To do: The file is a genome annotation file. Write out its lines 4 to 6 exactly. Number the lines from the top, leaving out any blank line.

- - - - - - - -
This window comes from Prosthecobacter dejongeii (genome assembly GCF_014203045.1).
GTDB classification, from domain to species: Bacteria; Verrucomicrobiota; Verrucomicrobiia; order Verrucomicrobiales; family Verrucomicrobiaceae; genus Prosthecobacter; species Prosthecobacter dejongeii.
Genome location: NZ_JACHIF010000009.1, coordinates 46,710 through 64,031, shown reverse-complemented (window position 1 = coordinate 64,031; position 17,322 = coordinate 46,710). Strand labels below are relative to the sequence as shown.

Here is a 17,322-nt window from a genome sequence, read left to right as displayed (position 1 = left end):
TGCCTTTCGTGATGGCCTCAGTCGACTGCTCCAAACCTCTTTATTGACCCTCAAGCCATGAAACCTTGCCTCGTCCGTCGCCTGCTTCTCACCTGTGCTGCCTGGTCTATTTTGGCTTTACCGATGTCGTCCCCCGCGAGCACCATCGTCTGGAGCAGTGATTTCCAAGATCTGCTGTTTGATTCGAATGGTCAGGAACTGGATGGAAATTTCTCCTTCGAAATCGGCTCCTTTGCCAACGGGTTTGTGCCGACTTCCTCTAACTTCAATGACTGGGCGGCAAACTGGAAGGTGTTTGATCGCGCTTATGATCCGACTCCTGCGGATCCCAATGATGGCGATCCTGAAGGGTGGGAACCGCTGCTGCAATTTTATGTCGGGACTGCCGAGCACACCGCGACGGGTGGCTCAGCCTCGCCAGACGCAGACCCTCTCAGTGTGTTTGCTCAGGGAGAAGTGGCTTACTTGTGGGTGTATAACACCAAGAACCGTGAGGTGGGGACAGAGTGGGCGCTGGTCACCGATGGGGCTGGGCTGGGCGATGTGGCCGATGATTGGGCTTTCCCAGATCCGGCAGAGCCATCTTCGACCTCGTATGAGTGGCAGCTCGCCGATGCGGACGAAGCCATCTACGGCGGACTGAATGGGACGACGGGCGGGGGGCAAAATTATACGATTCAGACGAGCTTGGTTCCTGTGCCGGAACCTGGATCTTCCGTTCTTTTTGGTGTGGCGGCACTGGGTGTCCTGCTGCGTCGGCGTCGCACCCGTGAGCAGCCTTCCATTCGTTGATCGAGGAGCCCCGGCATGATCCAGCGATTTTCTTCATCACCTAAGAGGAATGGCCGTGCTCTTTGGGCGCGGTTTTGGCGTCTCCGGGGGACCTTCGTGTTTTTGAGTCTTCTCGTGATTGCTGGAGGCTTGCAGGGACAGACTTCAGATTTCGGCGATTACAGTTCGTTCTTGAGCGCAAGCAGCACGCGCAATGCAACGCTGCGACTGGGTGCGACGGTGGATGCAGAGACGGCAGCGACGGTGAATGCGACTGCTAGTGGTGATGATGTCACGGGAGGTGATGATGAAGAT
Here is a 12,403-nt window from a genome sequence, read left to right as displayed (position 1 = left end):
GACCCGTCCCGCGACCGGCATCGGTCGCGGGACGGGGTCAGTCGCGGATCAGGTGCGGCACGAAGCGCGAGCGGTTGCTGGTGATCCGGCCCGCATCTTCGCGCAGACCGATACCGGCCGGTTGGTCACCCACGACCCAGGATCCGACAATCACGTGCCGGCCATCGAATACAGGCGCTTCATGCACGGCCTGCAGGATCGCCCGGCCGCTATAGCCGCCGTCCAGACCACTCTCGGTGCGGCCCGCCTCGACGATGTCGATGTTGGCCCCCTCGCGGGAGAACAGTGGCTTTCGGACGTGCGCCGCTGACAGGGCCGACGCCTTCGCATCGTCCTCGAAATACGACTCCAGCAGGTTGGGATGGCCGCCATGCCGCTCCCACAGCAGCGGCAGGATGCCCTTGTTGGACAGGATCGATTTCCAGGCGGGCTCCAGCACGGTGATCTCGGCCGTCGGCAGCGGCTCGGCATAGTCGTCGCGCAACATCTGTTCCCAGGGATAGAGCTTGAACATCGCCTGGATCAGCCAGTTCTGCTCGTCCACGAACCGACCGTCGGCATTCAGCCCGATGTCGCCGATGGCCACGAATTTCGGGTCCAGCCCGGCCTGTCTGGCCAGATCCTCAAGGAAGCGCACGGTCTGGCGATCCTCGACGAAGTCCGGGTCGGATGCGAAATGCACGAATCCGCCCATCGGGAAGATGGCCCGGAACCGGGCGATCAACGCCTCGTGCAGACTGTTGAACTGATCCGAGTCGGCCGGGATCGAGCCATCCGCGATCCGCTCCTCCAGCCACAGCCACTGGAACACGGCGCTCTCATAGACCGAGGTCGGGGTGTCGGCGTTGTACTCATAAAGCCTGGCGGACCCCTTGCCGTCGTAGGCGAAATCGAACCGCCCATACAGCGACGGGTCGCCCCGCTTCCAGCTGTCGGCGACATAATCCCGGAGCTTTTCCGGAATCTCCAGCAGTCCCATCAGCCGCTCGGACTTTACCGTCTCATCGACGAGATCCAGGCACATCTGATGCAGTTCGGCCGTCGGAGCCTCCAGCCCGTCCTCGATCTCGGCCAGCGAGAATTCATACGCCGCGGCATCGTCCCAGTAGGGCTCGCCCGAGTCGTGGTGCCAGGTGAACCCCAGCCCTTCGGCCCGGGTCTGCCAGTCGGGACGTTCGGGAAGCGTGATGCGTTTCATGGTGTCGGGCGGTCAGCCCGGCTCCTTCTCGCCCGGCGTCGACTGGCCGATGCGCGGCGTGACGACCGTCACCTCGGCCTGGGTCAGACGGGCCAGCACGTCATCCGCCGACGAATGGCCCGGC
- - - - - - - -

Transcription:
Here is a 17,322-nt window from a genome sequence, read left to right as displayed (position 1 = left end):
TGCCTTTCGTGATGGCCTCAGTCGACTGCTCCAAACCTCTTTATTGACCCTCAAGCCATGAAACCTTGCCTCGTCCGTCGCCTGCTTCTCACCTGTGCTGCCTGGTCTATTTTGGCTTTACCGATGTCGTCCCCCGCGAGCACCATCGTCTGGAGCAGTGATTTCCAAGATCTGCTGTTTGATTCGAATGGTCAGGAACTGGATGGAAATTTCTCCTTCGAAATCGGCTCCTTTGCCAACGGGTTTGTGCCGACTTCCTCTAACTTCAATGACTGGGCGGCAAACTGGAAGGTGTTTGATCGCGCTTATGATCCGACTCCTGCGGATCCCAATGATGGCGATCCTGAAGGGTGGGAACCGCTGCTGCAATTTTATGTCGGGACTGCCGAGCACACCGCGACGGGTGGCTCAGCCTCGCCAGACGCAGACCCTCTCAGTGTGTTTGCTCAGGGAGAAGTGGCTTACTTGTGGGTGTATAACACCAAGAACCGTGAGGTGGGGACAGAGTGGGCGCTGGTCACCGATGGGGCTGGGCTGGGCGATGTGGCCGATGATTGGGCTTTCCCAGATCCGGCAGAGCCATCTTCGACCTCGTATGAGTGGCAGCTCGCCGATGCGGACGAAGCCATCTACGGCGGACTGAATGGGACGACGGGCGGGGGGCAAAATTATACGATTCAGACGAGCTTGGTTCCTGTGCCGGAACCTGGATCTTCCGTTCTTTTTGGTGTGGCGGCACTGGGTGTCCTGCTGCGTCGGCGTCGCACCCGTGAGCAGCCTTCCATTCGTTGATCGAGGAGCCCCGGCATGATCCAGCGATTTTCTTCATCACCTAAGAGGAATGGCCGTGCTCTTTGGGCGCGGTTTTGGCGTCTCCGGGGGACCTTCGTGTTTTTGAGTCTTCTCGTGATTGCTGGAGGCTTGCAGGGACAGACTTCAGATTTCGGCGATTACAGTTCGTTCTTGAGCGCAAGCAGCACGCGCAATGCAACGCTGCGACTGGGTGCGACGGTGGATGCAGAGACGGCAGCGACGGTGAATGCGACTGCTAGTGGTGATGATGTCACGGGAGGTGATGATGAAGAT
Here is a 12,403-nt window from a genome sequence, read left to right as displayed (position 1 = left end):